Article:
Seawell attributes the verse to “John L. Bridgers”. (He says Bridgers “tells” it, not that he “wrote” it.) There were two John L. Bridgers (John and John Jr.).  Both were prominent lawyers, farmers, and businessmen from Tarboro. The elder Bridgers died in 1884. He had commanded the Edgecombe Guards and Fort Macon in the Civil War. His son, John L. Bridgers, Jr., was a local judge and an author of The History of Edgecombe County. He died in 1932. Jr. seems the more likely source of the verse.

Bartholomew Moore was one of that extraordinary line of lawyers who emerged along the Edgecombe-Nash County line. He was among the most distinguished North Carolina lawyers in the 19th Century. Famously, he represented Will in State v. Will, a landmark judicial opinion which arose from Edgecombe County and was a major step forward in establishing the legal rights of enslaved people. Moore strenuously opposed the Civil War and refused to appear in Confederate courts, which required an oath of allegiance. Even so, he remained a prominent and highly respected member of the North Carolina Bar throughout the War and afterward.

Robert Strange, Jr., from Fayetteville, was a lawyer, a superior court judge and a United States senator. He wrote Eoneguski, or the Cherokee Chief, which is said to be the first novel set in North Carolina.

About William A. Wright, a superficial Internet search finds no references, which is Strange, but which permits MidLaw to say nothing Moore, and that’s alWright.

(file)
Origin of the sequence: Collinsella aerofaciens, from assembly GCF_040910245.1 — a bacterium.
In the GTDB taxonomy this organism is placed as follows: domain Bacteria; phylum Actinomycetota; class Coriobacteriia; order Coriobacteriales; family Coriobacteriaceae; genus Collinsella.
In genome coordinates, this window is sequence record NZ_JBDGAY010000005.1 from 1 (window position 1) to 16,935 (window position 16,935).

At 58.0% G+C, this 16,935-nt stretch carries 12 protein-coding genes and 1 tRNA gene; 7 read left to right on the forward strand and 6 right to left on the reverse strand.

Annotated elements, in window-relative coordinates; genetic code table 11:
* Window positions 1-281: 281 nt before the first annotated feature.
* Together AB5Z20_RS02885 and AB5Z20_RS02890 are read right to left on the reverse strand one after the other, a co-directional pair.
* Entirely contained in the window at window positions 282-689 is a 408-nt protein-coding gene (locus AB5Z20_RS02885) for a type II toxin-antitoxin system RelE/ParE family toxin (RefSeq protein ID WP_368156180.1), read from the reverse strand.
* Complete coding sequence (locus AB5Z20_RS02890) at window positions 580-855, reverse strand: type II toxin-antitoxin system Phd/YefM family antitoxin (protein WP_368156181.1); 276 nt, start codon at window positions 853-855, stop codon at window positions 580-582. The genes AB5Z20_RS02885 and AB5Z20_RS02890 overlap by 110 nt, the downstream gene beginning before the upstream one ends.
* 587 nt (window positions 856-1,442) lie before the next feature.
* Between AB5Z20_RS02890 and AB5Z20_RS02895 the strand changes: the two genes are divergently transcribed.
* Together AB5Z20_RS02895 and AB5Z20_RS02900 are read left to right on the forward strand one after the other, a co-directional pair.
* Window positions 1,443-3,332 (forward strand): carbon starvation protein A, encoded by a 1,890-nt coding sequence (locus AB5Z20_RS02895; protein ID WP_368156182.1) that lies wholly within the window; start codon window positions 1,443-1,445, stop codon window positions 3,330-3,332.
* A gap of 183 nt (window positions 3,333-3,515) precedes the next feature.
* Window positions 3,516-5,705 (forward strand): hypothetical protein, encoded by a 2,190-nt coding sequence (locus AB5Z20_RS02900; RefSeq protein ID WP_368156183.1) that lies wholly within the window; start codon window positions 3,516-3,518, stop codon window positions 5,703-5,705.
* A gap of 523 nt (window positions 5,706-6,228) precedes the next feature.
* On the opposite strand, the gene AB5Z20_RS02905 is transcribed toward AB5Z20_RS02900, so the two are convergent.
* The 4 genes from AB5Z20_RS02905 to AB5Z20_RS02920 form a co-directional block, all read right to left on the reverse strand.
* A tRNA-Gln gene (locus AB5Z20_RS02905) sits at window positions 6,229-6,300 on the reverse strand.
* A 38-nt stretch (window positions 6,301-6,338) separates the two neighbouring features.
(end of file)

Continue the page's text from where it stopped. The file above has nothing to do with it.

Edgecombe-connected guy recognized by BBC for greatest novel of 21st Century (well, 8th on the list)

Ben Fountain is not actually from Edgecombe County but his people are. Some of them back to the 18th Century.

He’s a North Carolina native and is also said to be possibly “the most nationally recognized and awarded Texas author since Larry McMurtry and Cormac McCarthy.” His novel, Billy Lynn’s Long Halftime Walk clocks in at eighth in the BBC’s reckoning of the greatest novels of the 21st Century. Malcolm Gladwell, writing in The New Yorker had pronounced him a genius before he ever wrote that book.

MidLaw is still on the theme that Edgecombe is no ordinary county.

Thanksgiving hummus – are sweet potatoes more down home than chickpeas?

The claim is made that chickpeas are supplanting tobacco on American farms. Hummus is rising.Sweet-Potatoes1

But I’m not seeing chickpeas in eastern NC – not in Edgecombe County.

What I see is sweet potatoes. Indubitably, sweet potatoes are down home in the Old North State. North Carolina grows 50,000 acres, 47% of all the sweet potatoes in the United States.

Now: Sweet Potato Hummus. Turns out there’s a whole wing of the Internet that’s devoted to sweet potato hummus recipes. Are sweet potatoes driving chickpeas from hummus?

The conservative in me says go slowly here. The peoples of the Levant have been making hummus with chickpeas for upwards of three  thousand years – in fact, ever since food processors were invented.

Neither lightly discard the chickpea nor blithely underestimate the sweet potato.

Tuberous root, or legume and pulse? It’s a hummus question.

His people were from Conetoe

MonkHis mother’s people were from Conetoe:  jazz great Thelonious Monk of Rocky Mount.

Those Knights and Battses, did they shape and were they shaped by turn-of-the-century Thigpens, Harrells and Bullocks?